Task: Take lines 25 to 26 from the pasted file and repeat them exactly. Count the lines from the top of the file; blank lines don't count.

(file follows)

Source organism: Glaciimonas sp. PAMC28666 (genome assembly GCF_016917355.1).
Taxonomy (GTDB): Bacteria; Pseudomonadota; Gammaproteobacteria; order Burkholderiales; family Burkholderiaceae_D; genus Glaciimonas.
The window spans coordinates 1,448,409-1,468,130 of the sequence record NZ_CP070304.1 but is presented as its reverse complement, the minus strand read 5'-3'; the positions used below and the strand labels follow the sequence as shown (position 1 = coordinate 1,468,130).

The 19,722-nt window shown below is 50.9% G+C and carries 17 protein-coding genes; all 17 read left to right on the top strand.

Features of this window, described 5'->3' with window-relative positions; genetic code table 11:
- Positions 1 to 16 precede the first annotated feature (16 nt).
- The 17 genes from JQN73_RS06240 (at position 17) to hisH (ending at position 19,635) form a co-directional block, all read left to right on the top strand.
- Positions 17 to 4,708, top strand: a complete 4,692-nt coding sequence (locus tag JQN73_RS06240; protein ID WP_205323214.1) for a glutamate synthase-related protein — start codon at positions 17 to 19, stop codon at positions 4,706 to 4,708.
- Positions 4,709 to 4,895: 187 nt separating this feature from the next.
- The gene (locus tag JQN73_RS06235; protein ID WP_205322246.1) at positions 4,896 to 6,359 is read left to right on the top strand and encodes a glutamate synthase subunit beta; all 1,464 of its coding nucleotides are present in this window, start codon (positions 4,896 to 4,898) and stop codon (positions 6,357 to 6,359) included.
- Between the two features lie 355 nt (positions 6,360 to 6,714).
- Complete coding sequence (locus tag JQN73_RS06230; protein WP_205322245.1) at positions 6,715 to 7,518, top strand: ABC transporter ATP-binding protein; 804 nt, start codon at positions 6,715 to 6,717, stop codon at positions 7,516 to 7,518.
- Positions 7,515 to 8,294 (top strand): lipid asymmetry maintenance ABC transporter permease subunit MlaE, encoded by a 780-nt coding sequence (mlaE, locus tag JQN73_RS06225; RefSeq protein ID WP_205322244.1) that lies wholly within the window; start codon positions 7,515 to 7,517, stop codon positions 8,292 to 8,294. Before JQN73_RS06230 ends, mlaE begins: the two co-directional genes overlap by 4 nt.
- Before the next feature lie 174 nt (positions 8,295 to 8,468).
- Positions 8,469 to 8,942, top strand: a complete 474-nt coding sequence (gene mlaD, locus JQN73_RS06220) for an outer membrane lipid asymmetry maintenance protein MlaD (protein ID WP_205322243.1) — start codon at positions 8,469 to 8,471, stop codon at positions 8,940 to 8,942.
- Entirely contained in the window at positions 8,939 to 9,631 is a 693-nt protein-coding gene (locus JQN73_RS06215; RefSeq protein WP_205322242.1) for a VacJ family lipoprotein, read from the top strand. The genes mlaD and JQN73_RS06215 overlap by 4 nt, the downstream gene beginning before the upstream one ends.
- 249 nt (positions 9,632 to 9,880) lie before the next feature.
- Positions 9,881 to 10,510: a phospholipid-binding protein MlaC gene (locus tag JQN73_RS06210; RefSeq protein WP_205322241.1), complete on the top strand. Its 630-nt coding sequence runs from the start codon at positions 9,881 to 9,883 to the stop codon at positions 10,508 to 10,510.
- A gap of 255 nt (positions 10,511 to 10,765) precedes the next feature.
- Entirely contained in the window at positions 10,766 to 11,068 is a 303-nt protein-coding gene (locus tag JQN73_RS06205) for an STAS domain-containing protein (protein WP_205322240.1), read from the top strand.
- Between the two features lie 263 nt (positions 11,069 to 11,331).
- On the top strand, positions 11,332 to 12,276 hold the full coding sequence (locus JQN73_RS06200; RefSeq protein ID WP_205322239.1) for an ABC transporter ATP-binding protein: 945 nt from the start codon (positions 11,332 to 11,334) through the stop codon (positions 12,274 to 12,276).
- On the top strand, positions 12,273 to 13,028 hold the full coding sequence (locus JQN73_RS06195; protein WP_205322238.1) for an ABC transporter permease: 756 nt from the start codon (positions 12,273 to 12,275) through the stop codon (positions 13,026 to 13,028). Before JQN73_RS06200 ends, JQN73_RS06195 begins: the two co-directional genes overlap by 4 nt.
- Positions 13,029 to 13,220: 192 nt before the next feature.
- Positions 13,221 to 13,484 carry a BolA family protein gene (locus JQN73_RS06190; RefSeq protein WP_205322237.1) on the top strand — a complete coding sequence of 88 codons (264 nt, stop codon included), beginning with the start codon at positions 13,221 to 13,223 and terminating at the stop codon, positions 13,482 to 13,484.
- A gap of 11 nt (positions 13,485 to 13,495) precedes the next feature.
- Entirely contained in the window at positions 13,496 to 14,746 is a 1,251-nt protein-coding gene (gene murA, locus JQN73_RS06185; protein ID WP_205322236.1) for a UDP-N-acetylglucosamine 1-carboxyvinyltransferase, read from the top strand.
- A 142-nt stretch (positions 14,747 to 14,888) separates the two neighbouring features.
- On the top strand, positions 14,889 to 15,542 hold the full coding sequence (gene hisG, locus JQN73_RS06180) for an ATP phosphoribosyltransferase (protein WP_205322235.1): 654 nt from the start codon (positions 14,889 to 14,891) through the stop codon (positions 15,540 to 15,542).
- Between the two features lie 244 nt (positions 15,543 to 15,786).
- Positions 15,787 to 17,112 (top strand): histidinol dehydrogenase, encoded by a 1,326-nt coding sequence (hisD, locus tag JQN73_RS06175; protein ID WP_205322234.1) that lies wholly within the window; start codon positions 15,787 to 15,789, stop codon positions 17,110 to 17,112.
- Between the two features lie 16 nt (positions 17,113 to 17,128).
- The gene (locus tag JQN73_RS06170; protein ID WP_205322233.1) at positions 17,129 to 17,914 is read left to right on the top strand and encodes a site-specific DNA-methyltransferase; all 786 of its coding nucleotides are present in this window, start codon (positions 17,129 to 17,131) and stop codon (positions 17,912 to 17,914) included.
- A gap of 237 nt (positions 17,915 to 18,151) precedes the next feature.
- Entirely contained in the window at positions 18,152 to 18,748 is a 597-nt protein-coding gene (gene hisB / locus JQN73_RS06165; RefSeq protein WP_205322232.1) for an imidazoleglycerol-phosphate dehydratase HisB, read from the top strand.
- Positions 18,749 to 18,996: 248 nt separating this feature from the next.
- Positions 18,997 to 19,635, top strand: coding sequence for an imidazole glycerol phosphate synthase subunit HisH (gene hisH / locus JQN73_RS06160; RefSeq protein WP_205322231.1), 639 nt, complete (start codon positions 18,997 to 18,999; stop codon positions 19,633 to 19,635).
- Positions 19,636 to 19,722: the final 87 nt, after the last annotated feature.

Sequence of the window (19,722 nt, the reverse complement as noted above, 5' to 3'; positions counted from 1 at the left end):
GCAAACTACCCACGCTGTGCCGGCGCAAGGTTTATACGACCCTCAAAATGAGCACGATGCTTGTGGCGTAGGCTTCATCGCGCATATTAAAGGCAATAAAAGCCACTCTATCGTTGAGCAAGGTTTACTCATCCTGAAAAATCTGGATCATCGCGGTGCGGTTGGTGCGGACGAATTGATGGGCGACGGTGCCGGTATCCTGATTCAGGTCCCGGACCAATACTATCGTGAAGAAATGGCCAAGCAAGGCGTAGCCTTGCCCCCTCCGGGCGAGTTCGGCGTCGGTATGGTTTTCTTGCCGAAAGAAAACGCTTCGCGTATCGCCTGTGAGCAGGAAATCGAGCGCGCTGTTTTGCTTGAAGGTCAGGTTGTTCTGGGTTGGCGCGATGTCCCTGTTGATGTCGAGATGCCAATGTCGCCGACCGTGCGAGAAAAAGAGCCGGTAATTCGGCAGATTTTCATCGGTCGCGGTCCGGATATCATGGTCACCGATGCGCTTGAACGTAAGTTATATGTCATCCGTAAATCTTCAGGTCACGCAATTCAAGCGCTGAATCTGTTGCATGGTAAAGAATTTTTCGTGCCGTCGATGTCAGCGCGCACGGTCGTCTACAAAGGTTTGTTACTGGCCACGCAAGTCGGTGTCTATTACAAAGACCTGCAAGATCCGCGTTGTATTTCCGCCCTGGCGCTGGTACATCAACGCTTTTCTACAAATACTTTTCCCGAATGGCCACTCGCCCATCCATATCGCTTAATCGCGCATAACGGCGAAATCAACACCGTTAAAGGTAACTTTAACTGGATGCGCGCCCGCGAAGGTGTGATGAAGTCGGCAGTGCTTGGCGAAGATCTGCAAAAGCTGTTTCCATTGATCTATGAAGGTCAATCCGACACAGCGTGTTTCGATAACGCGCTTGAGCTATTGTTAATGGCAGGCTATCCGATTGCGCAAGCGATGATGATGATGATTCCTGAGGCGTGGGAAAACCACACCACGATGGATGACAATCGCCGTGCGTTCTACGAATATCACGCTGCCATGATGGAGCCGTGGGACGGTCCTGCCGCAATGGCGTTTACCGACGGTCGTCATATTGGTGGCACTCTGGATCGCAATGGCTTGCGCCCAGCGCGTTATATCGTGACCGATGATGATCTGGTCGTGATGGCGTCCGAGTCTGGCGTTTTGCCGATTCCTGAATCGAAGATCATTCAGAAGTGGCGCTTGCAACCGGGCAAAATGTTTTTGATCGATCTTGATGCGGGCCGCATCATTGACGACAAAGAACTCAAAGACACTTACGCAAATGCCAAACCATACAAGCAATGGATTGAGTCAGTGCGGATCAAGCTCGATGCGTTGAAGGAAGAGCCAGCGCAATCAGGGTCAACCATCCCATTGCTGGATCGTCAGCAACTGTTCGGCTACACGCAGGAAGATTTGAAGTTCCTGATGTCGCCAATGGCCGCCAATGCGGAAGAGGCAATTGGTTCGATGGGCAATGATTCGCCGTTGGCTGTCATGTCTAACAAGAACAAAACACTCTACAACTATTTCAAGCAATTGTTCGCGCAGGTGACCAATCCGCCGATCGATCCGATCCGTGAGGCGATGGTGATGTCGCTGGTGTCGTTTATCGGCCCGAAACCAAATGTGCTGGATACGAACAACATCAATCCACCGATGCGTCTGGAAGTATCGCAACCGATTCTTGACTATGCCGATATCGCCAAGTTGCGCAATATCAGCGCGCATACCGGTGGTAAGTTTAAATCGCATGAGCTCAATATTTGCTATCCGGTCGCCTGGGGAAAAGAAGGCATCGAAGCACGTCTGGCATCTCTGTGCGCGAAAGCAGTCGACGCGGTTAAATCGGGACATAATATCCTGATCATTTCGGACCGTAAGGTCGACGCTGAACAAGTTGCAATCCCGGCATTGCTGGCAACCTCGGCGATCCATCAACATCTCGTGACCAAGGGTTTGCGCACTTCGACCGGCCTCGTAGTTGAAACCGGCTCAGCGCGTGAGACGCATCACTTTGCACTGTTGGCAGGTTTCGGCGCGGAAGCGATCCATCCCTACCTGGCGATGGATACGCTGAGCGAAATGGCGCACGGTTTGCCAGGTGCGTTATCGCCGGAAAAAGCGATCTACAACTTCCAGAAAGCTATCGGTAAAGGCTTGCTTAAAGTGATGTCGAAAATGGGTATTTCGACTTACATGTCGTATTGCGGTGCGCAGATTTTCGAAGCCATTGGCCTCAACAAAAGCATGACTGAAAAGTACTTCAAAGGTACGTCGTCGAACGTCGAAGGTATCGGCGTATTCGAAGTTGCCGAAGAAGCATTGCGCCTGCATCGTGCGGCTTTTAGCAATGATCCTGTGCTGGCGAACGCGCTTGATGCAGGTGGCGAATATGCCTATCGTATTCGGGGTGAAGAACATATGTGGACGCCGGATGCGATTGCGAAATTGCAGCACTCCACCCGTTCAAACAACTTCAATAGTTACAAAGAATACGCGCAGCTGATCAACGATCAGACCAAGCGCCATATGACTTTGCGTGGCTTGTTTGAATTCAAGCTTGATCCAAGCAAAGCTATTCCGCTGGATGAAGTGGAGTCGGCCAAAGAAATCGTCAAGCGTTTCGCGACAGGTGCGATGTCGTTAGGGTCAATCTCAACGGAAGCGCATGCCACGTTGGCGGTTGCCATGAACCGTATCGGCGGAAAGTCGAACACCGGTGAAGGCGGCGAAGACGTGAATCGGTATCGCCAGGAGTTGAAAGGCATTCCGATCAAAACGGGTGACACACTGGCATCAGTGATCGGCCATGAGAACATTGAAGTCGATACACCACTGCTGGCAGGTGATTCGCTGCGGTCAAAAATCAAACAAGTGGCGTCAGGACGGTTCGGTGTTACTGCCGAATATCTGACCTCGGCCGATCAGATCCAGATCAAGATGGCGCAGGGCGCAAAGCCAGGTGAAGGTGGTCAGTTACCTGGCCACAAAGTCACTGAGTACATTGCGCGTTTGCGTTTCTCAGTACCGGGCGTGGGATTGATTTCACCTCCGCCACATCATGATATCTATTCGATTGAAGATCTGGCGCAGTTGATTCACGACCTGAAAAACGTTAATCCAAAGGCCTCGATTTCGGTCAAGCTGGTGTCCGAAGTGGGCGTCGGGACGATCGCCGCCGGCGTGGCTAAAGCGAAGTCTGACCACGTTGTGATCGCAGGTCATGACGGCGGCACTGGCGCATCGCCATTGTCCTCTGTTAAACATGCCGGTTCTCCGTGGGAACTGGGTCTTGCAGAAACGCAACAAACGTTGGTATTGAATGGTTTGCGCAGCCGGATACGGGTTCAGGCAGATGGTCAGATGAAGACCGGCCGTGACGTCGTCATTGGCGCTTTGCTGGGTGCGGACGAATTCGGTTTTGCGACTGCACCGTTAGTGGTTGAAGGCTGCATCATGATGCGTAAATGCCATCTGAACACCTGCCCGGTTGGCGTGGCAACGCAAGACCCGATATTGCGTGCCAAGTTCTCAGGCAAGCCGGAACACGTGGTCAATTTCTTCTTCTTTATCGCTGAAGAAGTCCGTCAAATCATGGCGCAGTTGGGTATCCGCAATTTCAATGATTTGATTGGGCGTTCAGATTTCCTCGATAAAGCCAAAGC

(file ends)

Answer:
- Positions 13,221 to 13,484 carry a BolA family protein gene (locus JQN73_RS06190; RefSeq protein WP_205322237.1) on the top strand — a complete coding sequence of 88 codons (264 nt, stop codon included), beginning with the start codon at positions 13,221 to 13,223 and terminating at the stop codon, positions 13,482 to 13,484.
- A gap of 11 nt (positions 13,485 to 13,495) precedes the next feature.